primrose - not being able to live without partner

red roses - deep & passionate love

dark crimson roses - sadness, mourning, death & rebirth

forget-me-not - true & undying love; fidelity & loyalty in relationship

violet - death & resurrection

white carnation - pure love

orchid - “I will always love you” & sympathy 

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Tag Yourself as 18th Century Art Movements

Neoclassicism

  • read Percy Jackson & now thinks they know everything abt Ancient Greece
  • probably owns a sword or two
  • really dramatic but like. silently.
  • likes to stand on things to be impressive

Rococo

  • runs a pastel fashion blog
  • probably a secret weeaboo??
  • snapchat story is full of the dog filter and pictures of picnics
  • adorable but hella fragile

Romanticism

  • *dramatically looks into rainstorm* Life… is meaningless
  • didn’t get the memo that being emo isn’t in anymore
  • probably an english major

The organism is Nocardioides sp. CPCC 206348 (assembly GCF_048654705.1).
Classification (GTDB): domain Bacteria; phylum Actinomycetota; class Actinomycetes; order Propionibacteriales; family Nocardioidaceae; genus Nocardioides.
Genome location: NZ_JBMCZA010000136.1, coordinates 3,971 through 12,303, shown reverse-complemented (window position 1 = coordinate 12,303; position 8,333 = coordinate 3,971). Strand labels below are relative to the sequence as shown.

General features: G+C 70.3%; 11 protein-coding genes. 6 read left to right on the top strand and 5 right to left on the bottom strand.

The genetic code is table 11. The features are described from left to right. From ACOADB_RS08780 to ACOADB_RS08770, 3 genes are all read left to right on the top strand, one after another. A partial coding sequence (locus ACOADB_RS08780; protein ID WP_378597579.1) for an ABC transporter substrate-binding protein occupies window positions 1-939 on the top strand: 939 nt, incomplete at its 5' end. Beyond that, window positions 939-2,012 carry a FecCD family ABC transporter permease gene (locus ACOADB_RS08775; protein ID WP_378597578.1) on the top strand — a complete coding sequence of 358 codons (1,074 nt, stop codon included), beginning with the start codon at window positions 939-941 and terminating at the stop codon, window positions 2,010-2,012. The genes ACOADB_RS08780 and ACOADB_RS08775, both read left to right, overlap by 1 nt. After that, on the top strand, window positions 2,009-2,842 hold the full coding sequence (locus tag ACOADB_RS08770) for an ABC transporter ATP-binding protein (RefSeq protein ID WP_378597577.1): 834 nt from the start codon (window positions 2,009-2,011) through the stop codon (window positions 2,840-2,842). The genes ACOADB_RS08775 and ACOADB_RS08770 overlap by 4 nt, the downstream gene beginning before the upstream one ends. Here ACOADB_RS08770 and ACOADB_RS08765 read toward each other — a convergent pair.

• claims to like thunderstorms but will 100% hide under the bed when it thunders

Baroque

  • that loud and obnoxious kid in your class. u know the one.
  • claims to be the perfect christian
  • really dramatic and definitely not silently
  • will climb onto dangerous things just to be taller than Neoclassicism
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Women’s Art History Masterpost

In honor of International Women’s Day and Women’s History Month, feminist art scholar and research specialist at the Getty Research Institute, Anja Foerschner, selected key publications and journals for those want to explore art by women and feminist art.

The Feminist Art Journal (produced from 1972 to 1977).

The Power of Women and the Subversion of the Community by Mariarosa Dalla Costa and Selma James (1975).